A common practice among certain types of business professionals is to provide a gift when a deal closes or a transaction is completed. For example, a real estate agent might give a client who buys a house a $100 gift card from a home improvement chain or a $100 bottle of wine. The agent attaches a note with the gift asking for future business and referrals accompanied by three business cards.
Are gifts like these tax deductible business expenses? Yes, but they are subject to draconian limits.
If you give someone a gift for business purposes, your business expense deduction is limited to $25 per person per year. Any amount over the $25 limit is not deductible. If this amount seems awfully low, that’s because it was established in 1954!
A gift to a member of a client's family is treated as a gift to the client, unless you have a legitimate nonbusiness connection to the family member. If you and your spouse both give gifts, you are treated as one taxpayer—it doesn’t matter if you work together or have separate businesses.
The $25 limit applies only to gifts to individuals. It doesn’t apply if you give a gift to an entire company, unless the gift is intended for a particular person or group of people within the company. Such company-wide gifts are deductible in any amount, as long as they are reasonable.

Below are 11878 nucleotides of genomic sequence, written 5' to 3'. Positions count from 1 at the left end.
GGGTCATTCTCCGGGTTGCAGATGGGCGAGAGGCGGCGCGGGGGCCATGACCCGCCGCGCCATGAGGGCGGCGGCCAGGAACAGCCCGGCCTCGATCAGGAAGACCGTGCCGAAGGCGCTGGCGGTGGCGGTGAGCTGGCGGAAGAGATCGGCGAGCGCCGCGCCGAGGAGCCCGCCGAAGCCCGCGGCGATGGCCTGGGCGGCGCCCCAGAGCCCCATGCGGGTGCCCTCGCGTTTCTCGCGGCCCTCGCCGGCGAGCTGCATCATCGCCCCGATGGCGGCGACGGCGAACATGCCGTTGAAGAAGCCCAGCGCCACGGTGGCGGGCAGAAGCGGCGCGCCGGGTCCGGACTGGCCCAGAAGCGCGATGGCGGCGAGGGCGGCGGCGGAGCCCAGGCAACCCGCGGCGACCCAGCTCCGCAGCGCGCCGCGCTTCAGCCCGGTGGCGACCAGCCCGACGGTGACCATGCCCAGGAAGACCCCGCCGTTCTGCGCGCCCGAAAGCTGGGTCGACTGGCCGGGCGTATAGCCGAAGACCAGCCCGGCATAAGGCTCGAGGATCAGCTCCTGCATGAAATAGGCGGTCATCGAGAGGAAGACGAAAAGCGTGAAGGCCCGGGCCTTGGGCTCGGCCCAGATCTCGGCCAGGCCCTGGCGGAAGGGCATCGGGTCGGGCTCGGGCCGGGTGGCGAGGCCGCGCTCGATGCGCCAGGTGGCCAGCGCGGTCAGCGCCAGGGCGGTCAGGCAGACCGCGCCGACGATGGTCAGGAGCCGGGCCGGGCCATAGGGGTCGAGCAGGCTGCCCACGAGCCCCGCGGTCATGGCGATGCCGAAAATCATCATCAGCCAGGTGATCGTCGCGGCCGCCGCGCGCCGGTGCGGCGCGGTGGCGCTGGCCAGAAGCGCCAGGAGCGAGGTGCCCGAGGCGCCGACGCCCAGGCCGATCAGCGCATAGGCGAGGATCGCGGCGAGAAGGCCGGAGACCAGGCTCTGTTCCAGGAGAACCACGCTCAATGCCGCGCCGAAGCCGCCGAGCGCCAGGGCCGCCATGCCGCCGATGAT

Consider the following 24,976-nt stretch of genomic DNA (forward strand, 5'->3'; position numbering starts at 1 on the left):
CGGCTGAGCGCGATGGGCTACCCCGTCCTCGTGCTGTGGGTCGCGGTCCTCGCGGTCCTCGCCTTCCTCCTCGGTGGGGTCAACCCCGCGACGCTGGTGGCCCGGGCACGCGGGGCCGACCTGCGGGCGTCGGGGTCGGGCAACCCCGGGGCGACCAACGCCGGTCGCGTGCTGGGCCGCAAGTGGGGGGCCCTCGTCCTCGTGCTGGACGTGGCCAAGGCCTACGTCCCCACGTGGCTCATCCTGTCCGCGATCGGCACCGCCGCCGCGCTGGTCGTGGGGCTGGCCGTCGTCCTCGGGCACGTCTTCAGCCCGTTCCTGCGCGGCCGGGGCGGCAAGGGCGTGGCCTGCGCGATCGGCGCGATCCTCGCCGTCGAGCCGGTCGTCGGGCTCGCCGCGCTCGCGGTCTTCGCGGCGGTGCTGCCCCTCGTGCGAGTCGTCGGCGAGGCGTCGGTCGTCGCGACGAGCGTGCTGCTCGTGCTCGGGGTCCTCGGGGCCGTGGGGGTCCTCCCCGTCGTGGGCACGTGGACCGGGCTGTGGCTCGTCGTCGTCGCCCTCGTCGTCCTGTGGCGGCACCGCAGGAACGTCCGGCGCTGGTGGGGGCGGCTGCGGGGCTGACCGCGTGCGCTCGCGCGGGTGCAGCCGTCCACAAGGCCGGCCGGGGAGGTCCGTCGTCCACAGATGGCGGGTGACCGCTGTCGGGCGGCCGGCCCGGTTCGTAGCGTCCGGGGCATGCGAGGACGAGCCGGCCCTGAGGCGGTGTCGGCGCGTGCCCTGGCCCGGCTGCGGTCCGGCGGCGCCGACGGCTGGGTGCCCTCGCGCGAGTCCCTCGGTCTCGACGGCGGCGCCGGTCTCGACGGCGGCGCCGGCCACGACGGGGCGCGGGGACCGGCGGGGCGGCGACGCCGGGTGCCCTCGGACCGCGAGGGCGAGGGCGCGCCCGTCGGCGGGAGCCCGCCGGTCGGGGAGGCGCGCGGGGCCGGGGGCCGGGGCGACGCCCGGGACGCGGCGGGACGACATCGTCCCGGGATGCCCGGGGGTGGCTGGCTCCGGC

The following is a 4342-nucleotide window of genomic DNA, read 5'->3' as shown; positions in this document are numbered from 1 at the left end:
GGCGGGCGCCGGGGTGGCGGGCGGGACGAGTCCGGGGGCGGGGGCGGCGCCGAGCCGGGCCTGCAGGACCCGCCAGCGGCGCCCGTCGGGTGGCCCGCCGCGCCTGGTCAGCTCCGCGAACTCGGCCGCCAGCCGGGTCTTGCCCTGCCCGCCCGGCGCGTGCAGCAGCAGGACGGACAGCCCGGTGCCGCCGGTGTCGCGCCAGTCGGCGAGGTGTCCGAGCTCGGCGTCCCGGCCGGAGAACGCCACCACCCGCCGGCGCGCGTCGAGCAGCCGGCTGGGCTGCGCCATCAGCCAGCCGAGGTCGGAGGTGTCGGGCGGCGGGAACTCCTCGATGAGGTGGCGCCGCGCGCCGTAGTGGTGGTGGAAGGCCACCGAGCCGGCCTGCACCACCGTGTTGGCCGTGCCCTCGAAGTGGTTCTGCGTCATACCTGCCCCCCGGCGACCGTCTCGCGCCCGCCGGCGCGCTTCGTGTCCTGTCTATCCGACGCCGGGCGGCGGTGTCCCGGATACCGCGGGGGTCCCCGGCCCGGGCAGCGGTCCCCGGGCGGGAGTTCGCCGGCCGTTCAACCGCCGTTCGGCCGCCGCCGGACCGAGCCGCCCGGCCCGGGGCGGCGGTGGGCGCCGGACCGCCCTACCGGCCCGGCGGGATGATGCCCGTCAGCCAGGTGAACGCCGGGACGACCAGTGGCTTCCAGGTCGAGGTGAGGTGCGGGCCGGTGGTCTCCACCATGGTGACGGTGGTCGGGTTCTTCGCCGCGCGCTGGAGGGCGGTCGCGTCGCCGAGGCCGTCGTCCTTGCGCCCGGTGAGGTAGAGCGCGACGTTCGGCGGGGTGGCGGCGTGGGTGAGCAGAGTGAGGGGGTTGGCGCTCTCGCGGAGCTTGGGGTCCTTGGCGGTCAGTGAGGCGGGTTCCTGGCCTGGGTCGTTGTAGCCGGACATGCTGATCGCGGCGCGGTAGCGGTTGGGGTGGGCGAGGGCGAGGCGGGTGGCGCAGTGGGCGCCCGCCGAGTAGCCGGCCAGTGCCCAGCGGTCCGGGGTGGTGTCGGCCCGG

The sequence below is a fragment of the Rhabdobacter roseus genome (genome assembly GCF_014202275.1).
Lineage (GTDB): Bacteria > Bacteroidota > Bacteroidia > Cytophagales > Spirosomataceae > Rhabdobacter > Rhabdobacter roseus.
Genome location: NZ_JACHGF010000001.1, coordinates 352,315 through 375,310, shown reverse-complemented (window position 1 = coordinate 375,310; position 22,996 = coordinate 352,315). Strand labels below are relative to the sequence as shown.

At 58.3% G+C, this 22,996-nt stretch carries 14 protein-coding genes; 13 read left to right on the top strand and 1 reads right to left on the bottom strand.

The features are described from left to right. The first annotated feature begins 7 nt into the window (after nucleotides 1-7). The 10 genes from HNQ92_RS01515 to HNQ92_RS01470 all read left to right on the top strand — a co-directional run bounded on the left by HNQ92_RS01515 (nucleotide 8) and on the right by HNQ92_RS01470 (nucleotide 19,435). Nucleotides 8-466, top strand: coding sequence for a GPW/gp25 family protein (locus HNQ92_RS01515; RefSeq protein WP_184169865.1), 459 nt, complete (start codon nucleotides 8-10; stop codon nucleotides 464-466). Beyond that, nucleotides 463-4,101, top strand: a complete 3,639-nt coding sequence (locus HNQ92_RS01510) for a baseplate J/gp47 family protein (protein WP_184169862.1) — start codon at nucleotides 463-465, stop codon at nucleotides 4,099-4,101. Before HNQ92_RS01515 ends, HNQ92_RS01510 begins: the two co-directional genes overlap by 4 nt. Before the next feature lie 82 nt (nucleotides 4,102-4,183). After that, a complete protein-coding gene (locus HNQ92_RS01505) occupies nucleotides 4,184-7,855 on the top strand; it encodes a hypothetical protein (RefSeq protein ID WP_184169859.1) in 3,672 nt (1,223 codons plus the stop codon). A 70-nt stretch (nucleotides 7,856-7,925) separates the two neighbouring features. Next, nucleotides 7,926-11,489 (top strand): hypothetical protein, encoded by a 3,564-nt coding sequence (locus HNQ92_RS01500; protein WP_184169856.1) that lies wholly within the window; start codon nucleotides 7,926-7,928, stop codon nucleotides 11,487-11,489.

Example: Bob, is a commercial real estate broker whose best client is Acme, Inc. Just before Christmas, he drops off a $100 cheese basket at the company’s reception area for all of Acme’s employees. He also delivers an identical basket to Acme’s president. The first basket left in the reception area is a company-wide gift, not subject to the $25 limit. The basket for Acme’s president is a personal gift and therefore is subject to the limit.
There is a special twist if you provide a client with entertainment tickets, such as tickets to a baseball game. If you don't attend the event with the client, you have the option of treating the tickets as a gift or as an entertainment expense. Gifts of up to $25 are 100% deductible, while entertainment expenses are only 50% deductible. So, with tickets that cost less than $50, you get a bigger deduction if you treat them as a gift. If they cost more, treat them as an entertainment expense.
Example: You pay $40 to a scalper for a college basketball game ticket that has a face value of only $30. You give the ticket to a client but don’t attend the game yourself. By treating the ticket as a gift, you may deduct $25 of the expense. If you treated it as an entertainment expense, your deduction would be limited to 50% of $30, or $15. However, if you paid $100 for a ticket with a $60 face value, you would be better off treating it as an entertainment expense. This way you would be able to deduct 50% of $60, or $30. If you treated the ticket as a gift, your deduction would be limited to $25.
For more information on this and other tax issues for real estate agents and brokers, refer to The Real Estate Agent's Tax Deduction Guide, by Stephen Fishman (Nolo).